This tenacity comes as no surprise to her friend and fellow JLNO Sustainer, Katie Crosby. “Melanee does not put things aside to be dealt with at a later time and is not afraid to tackle issues that may present challenges.” Katie continued, “She is a consensus builder and actively seeks the opinion of others that she works with.”
The impression JLNO has made on Melanee’s life is evident. “I’m friends now with my JLNO friends in much the same way I’ve remained friends for life with my high school friends,” Melanee said. They continue to serve on Boards together, recruit one another, and request candidates who have completed the JLNO Get on Board training “because you know a Junior League trained volunteer is the best volunteer.”
Often in times of crisis, volunteer-based organizations are among the first with the ability to set meaningful actions into motion. New Orleans has a proud history of having a fertile volunteer base to pull from, and Melanee feels the impact of JLNO’s volunteer workforce reverberates throughout the community at large. She cited the response from the Diaper Bank after to the recent floods and hurricanes across Louisiana and the southern United States respectively. She also lauds the continued creation of Community Projects like Touch a Truck and Safe Sitter.
“In New Orleans, especially, where city funding is limited, volunteer programs often offer help and services that wouldn’t be available otherwise,” Melanee said. In situations like this, non-profits like the Junior League have the manpower to step in and positively influence people’s day-to-day lives. She also touched on the unique point of view the JLNO brings to the conversation, stating, “It’s great to see the power of all these women coming together with an objective. A lot of the business world is still dominated by men, so it’s great to see women united and making a difference.”
After putting in such dedication during her active years, Melanee has enjoyed the life of a Sustainer, saying in no uncertain terms, “It’s fun! You can join a Sustainer Club and have a totally social experience after you’ve worked so hard as an active.” She is currently involved in the Junior League Interior Decorating Club and the Garden Club, but she is not one to let grass grow beneath her feet. She will also serve as Sustaining Advisor in the 2018-2019 league year. She’s looking forward to the opportunity to share her experiences with the newest iteration of the JLNO Board to continue advancing the League’s mission. “I think Actives can benefit from what Sustainers know and hopefully Actives will tap into some of that,” Melanee said.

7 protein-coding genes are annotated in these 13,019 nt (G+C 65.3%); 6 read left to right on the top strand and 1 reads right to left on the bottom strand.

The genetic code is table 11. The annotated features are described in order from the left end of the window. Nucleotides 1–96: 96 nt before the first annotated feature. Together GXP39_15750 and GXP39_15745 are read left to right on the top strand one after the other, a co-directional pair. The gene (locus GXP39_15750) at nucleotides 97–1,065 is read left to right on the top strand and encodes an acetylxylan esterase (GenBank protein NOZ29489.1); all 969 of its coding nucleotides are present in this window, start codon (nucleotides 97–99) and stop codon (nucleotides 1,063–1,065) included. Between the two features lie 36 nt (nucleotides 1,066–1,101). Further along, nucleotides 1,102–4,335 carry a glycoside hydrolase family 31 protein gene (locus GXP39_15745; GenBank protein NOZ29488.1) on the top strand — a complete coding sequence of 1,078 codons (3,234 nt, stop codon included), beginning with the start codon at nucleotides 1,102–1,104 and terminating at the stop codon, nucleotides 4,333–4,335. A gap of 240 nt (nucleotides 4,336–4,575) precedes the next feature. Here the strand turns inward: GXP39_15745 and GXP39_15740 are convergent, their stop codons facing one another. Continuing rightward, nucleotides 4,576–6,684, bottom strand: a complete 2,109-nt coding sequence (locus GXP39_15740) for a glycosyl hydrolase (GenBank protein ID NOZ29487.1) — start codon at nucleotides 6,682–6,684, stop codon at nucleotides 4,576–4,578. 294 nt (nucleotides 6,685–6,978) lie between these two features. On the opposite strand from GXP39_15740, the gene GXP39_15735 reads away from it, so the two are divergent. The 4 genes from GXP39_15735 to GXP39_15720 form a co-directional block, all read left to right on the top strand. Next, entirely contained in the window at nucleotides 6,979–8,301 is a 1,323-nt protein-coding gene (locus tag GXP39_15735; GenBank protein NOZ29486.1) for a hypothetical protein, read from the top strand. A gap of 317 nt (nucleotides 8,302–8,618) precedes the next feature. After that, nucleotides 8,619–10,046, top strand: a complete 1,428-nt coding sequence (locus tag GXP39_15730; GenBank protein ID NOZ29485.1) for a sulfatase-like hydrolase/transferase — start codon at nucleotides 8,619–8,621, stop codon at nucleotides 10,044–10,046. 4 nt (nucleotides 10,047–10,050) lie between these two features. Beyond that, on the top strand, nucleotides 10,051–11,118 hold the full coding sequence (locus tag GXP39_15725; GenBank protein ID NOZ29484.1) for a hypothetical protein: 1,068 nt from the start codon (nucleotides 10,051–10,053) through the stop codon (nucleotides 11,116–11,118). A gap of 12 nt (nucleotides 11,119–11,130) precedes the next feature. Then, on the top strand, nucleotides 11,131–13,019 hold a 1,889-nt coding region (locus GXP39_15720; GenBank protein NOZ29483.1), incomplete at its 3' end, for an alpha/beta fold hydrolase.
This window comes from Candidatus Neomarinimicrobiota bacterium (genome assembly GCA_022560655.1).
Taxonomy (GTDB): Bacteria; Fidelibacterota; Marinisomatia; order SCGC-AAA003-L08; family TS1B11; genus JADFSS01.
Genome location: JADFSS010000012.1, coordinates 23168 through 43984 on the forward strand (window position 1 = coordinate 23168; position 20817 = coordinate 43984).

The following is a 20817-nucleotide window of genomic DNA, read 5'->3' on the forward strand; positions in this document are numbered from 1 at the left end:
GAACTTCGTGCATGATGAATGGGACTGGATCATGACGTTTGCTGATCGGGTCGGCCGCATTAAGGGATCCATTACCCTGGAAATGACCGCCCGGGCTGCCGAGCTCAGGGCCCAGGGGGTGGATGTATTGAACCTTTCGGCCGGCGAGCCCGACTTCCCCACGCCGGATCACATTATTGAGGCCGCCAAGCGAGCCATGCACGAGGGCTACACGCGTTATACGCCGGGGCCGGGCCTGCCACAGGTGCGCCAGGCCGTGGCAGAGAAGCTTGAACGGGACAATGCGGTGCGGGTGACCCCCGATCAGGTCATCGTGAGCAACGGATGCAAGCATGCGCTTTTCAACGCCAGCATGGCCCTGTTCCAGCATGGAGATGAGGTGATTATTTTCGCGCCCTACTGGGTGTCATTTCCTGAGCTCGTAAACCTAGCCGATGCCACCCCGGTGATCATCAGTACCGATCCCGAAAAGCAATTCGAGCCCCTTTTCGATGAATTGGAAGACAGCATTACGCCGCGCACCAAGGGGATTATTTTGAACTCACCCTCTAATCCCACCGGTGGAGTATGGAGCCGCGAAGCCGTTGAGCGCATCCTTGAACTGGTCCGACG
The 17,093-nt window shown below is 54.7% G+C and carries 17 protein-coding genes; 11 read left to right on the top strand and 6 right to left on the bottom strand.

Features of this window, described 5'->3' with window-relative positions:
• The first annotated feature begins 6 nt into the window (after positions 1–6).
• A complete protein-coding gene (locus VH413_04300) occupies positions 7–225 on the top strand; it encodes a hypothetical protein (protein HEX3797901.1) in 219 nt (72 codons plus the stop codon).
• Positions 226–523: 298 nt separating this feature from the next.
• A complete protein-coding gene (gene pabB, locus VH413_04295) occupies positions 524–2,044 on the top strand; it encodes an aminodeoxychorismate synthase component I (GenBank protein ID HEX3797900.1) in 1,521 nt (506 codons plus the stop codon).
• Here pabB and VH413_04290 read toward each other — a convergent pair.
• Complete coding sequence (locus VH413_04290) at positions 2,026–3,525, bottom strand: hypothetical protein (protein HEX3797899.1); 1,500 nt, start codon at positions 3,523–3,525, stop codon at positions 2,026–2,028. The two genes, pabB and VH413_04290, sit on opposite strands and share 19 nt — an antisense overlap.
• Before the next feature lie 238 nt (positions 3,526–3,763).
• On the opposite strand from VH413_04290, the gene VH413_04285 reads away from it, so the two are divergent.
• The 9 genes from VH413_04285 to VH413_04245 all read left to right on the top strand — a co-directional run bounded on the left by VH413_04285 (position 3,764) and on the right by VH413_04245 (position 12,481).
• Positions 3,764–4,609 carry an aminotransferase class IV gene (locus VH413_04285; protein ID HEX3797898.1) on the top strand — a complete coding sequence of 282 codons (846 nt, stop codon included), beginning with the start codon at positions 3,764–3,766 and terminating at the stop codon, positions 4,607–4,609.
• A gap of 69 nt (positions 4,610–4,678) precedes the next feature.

Melanee’s personal passions gravitate towards arts and leisure. To that end, she supports causes where art is used as a medium to teach others. While serving as Chairman of the Board of KID smART, she promoted their mission to teach public school children their core curriculum through visual arts. Through a partnership with Poydras Home and the New Orleans Museum of Art—two organizations where Melanee currently serves as a board member — she is especially proud of their joint program that brings residents struggling with Alzheimer’s and dementia to the museum. After being stimulated by the artwork, they have found people become much more responsive and at times it can even bring back memories.
An avid reader, Melanee is a member of three different book clubs and a literary club where they write and present research papers. Visiting her sons, Matthew and William, easily satisfies her wanderlust as their lives and careers criss-cross the globe everywhere from New York City and Abu Dabi to Oxford and Taiwan. Melanee and her husband Steven revel in every opportunity to explore the world and see their sons at the same time. After a life filled with selflessly giving her time and her talents to her community, one can hardly fault her the occasional escapade, surround with those most dear to her. “My favorite thing is to be on vacation, wake up and know that I’m going to have breakfast with both my boys. I know those years are limited, but for now it’s pretty sweet.”